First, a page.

In Shakespeare’s play The Tempest, the scheming character Antonio says, “What’s past is prologue.” While this phrase can be interpreted in an infinite number of ways, archival collections and their contents often prove its most common meaning: what takes place in the past sets the stage for the present. It is so engrained in our profession that it is engraved on the National Archives building in Washington, D.C.
The recently processed papers of Terry A. Anderson, a 1972 Iowa State grad and Associated Press journalist who was held hostage in Lebanon for nearly seven years, illustrate this concept yet again. Held from March 16, 1985, until December 4, 1991, Anderson spent seven birthdays in captivity and just last week observed twelve years since his release.
The historical record of Anderson’s story resembles the present all too well. During the 1980s, Lebanon was enduring a civil war; today, the country is bearing witness to the civil war in neighboring Syria closely. Hafez al-Assad was the Syrian president during that period; his son Bashar al-Assad is the current president. A key player in the Lebanese civil war was the sometimes militant group, sometimes political party Hizballah; now, Hizballah is involved heavily with Syrian government fighting.
Anderson’s kidnapping was claimed by a group called Islamic Jihad (a name that still appears in the news), which has ties to Hizballah. In the 1980s, at least before Terry Anderson was kidnapped, Hizballah was relatively unknown to Americans. The group is so common in today’s discussions about global politics that a search on the New York Times website yields 900 search results from the last 12 months. What can Anderson’s collection about his interactions with the group tell us about its place now?
During the Lebanese civil war, which was marked by tensions between the United States and many countries in the region, Iran and Iraq were also at war. In 1985, the United States initiated an effort to sell weapons to Iran secretly in exchange for the release of kidnapping victims. Money from the arms sale was then used to fund the Contra rebels in Nicaragua. This scheme, commonly called the Iran-Contra Affair, remains a black mark on the Reagan administration. Reagan claimed to have never known about the deals, though Marine Corps Lieutenant Colonel Oliver North, a key figure in the scandal, asserts that the President did know. A great deal has been written on the Iran Contra Affair and the roles of various players; a number of books and even entire academic websites are devoted to it.
These subjects – Lebanon, Syria, the Iran-Contra Affair, North, Reagan – intersect with Terry Anderson’s experience. The weapons exchange with Iran was supposed to result in his and other hostages’ freedom. Some argued that the scandal it provoked actually hurt the chances of his release. When Anderson safely returned to the United States, these are the subjects he started researching to learn more about the backstory of his kidnapping and why he had languished so long in captivity. The subject files created during the course of that research – including the many Freedom of Information Act requests he filed with U.S. federal government agencies – form a large part of the Terry Anderson collection.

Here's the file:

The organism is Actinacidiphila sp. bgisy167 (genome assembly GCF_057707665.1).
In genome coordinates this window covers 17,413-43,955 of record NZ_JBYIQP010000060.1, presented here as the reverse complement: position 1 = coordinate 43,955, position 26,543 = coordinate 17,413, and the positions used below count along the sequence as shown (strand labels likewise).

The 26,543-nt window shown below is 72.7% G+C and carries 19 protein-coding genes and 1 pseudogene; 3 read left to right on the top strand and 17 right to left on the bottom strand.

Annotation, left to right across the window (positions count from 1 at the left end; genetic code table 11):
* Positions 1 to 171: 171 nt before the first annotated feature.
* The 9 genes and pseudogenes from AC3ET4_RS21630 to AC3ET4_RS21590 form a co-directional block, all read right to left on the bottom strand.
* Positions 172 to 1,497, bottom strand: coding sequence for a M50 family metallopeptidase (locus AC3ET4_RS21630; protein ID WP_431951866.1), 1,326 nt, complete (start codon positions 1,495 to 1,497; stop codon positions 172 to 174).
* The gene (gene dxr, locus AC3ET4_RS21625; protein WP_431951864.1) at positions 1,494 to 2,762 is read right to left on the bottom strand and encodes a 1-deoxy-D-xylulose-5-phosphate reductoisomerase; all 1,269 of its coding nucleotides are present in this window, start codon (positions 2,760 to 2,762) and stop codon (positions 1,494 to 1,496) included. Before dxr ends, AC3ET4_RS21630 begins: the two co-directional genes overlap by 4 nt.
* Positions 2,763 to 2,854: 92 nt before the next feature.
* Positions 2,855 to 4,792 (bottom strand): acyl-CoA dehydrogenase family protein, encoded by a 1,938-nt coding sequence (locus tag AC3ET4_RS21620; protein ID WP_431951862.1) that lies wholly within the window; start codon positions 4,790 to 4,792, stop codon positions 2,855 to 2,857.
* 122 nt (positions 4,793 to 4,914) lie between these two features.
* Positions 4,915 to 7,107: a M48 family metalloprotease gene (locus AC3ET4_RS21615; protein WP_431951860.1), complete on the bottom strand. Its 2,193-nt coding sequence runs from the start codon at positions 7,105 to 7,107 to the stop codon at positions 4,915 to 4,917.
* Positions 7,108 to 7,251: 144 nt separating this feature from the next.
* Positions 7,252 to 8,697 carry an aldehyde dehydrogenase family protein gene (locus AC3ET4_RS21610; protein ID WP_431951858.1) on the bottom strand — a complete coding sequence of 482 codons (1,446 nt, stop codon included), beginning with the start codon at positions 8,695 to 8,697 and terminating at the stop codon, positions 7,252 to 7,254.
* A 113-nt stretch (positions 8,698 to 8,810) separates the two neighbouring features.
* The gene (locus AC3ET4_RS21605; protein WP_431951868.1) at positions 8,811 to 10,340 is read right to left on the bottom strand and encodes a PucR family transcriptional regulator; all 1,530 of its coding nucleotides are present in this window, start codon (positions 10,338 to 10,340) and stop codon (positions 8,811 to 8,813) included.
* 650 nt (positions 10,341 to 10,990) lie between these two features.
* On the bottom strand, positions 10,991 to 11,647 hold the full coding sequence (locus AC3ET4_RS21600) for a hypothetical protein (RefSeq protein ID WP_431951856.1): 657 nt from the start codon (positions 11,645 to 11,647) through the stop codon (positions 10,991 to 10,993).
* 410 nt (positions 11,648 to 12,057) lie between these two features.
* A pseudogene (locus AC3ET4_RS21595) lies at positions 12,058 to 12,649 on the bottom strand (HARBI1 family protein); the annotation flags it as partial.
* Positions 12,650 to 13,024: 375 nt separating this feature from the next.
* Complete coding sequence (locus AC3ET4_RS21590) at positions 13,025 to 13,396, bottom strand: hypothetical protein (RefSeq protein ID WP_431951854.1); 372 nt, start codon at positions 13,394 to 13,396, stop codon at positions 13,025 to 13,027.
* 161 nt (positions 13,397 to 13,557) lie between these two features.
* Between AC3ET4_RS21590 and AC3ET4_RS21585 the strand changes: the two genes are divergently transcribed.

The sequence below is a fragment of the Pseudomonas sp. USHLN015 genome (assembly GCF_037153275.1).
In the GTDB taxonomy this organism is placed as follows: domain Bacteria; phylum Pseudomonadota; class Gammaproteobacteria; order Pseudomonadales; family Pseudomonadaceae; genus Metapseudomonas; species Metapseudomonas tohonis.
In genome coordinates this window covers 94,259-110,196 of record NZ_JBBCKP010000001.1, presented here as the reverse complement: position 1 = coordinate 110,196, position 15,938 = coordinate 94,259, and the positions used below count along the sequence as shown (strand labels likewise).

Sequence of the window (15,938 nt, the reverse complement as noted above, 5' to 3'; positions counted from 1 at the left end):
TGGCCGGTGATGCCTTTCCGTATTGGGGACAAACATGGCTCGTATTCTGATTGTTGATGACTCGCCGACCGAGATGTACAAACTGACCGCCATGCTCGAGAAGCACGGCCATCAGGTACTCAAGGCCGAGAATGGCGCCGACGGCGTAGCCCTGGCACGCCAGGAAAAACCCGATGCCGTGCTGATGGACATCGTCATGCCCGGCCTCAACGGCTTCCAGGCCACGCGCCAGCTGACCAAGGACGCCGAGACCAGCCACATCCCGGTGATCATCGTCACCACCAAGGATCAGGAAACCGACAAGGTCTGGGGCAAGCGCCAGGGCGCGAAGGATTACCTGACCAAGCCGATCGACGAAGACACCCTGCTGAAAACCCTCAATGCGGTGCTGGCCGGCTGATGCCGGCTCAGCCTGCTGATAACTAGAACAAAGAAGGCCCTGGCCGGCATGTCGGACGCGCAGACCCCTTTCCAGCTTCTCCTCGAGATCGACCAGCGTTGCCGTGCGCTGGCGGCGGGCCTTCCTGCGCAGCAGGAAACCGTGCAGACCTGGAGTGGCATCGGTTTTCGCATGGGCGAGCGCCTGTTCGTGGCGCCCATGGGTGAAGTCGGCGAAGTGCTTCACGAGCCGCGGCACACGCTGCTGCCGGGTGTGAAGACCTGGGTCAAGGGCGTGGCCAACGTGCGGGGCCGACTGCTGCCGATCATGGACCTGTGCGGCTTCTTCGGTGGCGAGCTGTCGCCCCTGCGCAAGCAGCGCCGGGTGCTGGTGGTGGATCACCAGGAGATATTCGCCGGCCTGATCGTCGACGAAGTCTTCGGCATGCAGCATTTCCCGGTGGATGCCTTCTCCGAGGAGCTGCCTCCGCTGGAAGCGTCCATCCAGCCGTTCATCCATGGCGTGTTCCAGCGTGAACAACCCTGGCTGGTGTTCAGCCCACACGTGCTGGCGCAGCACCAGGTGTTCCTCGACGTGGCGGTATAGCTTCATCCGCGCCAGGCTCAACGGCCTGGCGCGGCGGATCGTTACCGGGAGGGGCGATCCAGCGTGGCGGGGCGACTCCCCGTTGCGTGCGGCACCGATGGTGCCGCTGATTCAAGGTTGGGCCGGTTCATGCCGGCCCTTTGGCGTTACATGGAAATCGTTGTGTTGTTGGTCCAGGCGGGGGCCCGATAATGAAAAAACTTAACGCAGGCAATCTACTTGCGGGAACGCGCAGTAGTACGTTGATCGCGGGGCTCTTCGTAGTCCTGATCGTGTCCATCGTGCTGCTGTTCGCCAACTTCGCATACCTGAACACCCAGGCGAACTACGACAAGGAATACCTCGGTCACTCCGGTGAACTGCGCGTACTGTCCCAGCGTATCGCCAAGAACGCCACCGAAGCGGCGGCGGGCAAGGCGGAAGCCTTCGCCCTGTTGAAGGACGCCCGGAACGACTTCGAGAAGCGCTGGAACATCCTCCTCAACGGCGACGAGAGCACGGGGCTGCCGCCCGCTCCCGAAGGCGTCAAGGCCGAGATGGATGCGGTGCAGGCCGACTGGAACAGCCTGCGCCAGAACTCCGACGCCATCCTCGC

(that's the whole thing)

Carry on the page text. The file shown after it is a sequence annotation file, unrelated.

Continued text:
Once the key players of the Iran-Contra Affair and other of Anderson’s contemporaries are identified, their names start appearing in more recent news media. For example, also embroiled in the Iran Contra Affair was Robert McFarlane, the National Security Advisor to President Reagan. Anderson interviewed him for his memoir, Den of Lions, when he returned to the United States and began exploring the events that he missed while imprisoned; an interview transcript is in the collection. As a man who helped craft U.S. foreign policy at a time of plentiful terrorism, McFarlane continues to show up in the news from time to time, offering his opinion on recent events or allegedly wielding his influence improperly.
Giandomenico Picco, an aide to the United Nations Secretary General, has an eye-grabbing name, and one that I thought I was unfamiliar with until, well, I knew to look for it. Like McFarland, Picco is still a sought-after voice on issues like the Syrian conflict and the recent accusations regarding the United States’ wiretapping of international figures.
The political climate of Lebanon and Syria is not the only past-prologue feature revealed by the Terry Anderson Papers. Desperate people of various ideologies continue kidnappings as a way to spread their message; journalists are kidnapped, imprisoned, and exiled regularly, as the news and the Committee to Protect Journalists tell us.
So, the landscape of war and kidnappings that Terry Anderson faced while on assignment in Beirut in 1985 remains. Some of the players even remain the same. If you have been paying attention to recent news regarding the relationship between Iran and the United States, you may have heard that Iran recently elected a new President, Hasan Ruhani (also spelled “Hassan Rouhani”). Many hope that President Ruhani will promote moderate behaviors and beliefs within his country, unlike his predecessor Mahmoud Ahmadinejad. Ruhani allegedly met with McFarlane and North during Iran Contra-related negotiations in 1986.
We invite you to come discover the prologues in the Terry Anderson Papers, MS-272, available to use in the Special Collections Reading Room, Parks Library 403. In addition to subject files and working files of research for Den of Lions, the collection includes a vast set of VHS tapes with local and national news regarding Anderson; audio tapes, many created by regular Americans who were affected by Anderson’s capture and eventual release; and materials related to the efforts of Anderson’s sister Peggy Say and fellow journalists who advocated for his release. A finding aid detailing the collections contents is available online.